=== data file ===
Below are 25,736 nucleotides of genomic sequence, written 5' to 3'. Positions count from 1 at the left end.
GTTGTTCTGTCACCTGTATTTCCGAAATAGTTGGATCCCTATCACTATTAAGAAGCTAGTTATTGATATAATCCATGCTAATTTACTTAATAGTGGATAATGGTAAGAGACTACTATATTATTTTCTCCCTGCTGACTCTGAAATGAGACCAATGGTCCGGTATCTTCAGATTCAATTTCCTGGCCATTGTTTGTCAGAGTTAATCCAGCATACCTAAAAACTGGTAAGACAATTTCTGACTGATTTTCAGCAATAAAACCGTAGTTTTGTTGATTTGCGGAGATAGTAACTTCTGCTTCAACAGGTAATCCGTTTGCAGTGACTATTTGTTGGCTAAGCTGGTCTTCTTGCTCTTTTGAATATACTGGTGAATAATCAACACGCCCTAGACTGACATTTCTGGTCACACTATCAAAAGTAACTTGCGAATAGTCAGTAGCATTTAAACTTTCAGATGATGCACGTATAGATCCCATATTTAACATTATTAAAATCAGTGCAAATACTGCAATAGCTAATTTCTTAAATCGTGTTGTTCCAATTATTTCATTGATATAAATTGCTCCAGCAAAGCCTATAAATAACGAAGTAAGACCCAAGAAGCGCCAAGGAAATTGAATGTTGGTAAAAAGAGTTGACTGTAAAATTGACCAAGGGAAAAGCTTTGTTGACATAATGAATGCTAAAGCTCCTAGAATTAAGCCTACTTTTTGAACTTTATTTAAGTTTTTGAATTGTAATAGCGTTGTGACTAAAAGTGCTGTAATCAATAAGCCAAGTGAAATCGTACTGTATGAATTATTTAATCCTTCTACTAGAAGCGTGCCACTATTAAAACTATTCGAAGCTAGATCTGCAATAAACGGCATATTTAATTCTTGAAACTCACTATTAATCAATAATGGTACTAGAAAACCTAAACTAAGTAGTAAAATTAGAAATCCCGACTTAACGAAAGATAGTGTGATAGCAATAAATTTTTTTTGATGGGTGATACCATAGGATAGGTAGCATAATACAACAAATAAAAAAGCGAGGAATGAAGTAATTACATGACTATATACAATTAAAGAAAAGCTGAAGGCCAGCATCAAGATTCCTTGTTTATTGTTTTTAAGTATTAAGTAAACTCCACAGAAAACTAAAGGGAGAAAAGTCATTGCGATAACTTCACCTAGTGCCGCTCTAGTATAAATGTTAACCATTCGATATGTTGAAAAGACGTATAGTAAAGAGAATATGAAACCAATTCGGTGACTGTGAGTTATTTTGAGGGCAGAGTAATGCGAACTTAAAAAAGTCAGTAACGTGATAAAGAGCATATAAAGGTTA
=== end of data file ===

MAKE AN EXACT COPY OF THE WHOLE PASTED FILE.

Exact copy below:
Below are 25,736 nucleotides of genomic sequence, written 5' to 3'. Positions count from 1 at the left end.
GTTGTTCTGTCACCTGTATTTCCGAAATAGTTGGATCCCTATCACTATTAAGAAGCTAGTTATTGATATAATCCATGCTAATTTACTTAATAGTGGATAATGGTAAGAGACTACTATATTATTTTCTCCCTGCTGACTCTGAAATGAGACCAATGGTCCGGTATCTTCAGATTCAATTTCCTGGCCATTGTTTGTCAGAGTTAATCCAGCATACCTAAAAACTGGTAAGACAATTTCTGACTGATTTTCAGCAATAAAACCGTAGTTTTGTTGATTTGCGGAGATAGTAACTTCTGCTTCAACAGGTAATCCGTTTGCAGTGACTATTTGTTGGCTAAGCTGGTCTTCTTGCTCTTTTGAATATACTGGTGAATAATCAACACGCCCTAGACTGACATTTCTGGTCACACTATCAAAAGTAACTTGCGAATAGTCAGTAGCATTTAAACTTTCAGATGATGCACGTATAGATCCCATATTTAACATTATTAAAATCAGTGCAAATACTGCAATAGCTAATTTCTTAAATCGTGTTGTTCCAATTATTTCATTGATATAAATTGCTCCAGCAAAGCCTATAAATAACGAAGTAAGACCCAAGAAGCGCCAAGGAAATTGAATGTTGGTAAAAAGAGTTGACTGTAAAATTGACCAAGGGAAAAGCTTTGTTGACATAATGAATGCTAAAGCTCCTAGAATTAAGCCTACTTTTTGAACTTTATTTAAGTTTTTGAATTGTAATAGCGTTGTGACTAAAAGTGCTGTAATCAATAAGCCAAGTGAAATCGTACTGTATGAATTATTTAATCCTTCTACTAGAAGCGTGCCACTATTAAAACTATTCGAAGCTAGATCTGCAATAAACGGCATATTTAATTCTTGAAACTCACTATTAATCAATAATGGTACTAGAAAACCTAAACTAAGTAGTAAAATTAGAAATCCCGACTTAACGAAAGATAGTGTGATAGCAATAAATTTTTTTTGATGGGTGATACCATAGGATAGGTAGCATAATACAACAAATAAAAAAGCGAGGAATGAAGTAATTACATGACTATATACAATTAAAGAAAAGCTGAAGGCCAGCATCAAGATTCCTTGTTTATTGTTTTTAAGTATTAAGTAAACTCCACAGAAAACTAAAGGGAGAAAAGTCATTGCGATAACTTCACCTAGTGCCGCTCTAGTATAAATGTTAACCATTCGATATGTTGAAAAGACGTATAGTAAAGAGAATATGAAACCAATTCGGTGACTGTGAGTTATTTTGAGGGCAGAGTAATGCGAACTTAAAAAAGTCAGTAACGTGATAAAGAGCATATAAAGGTTA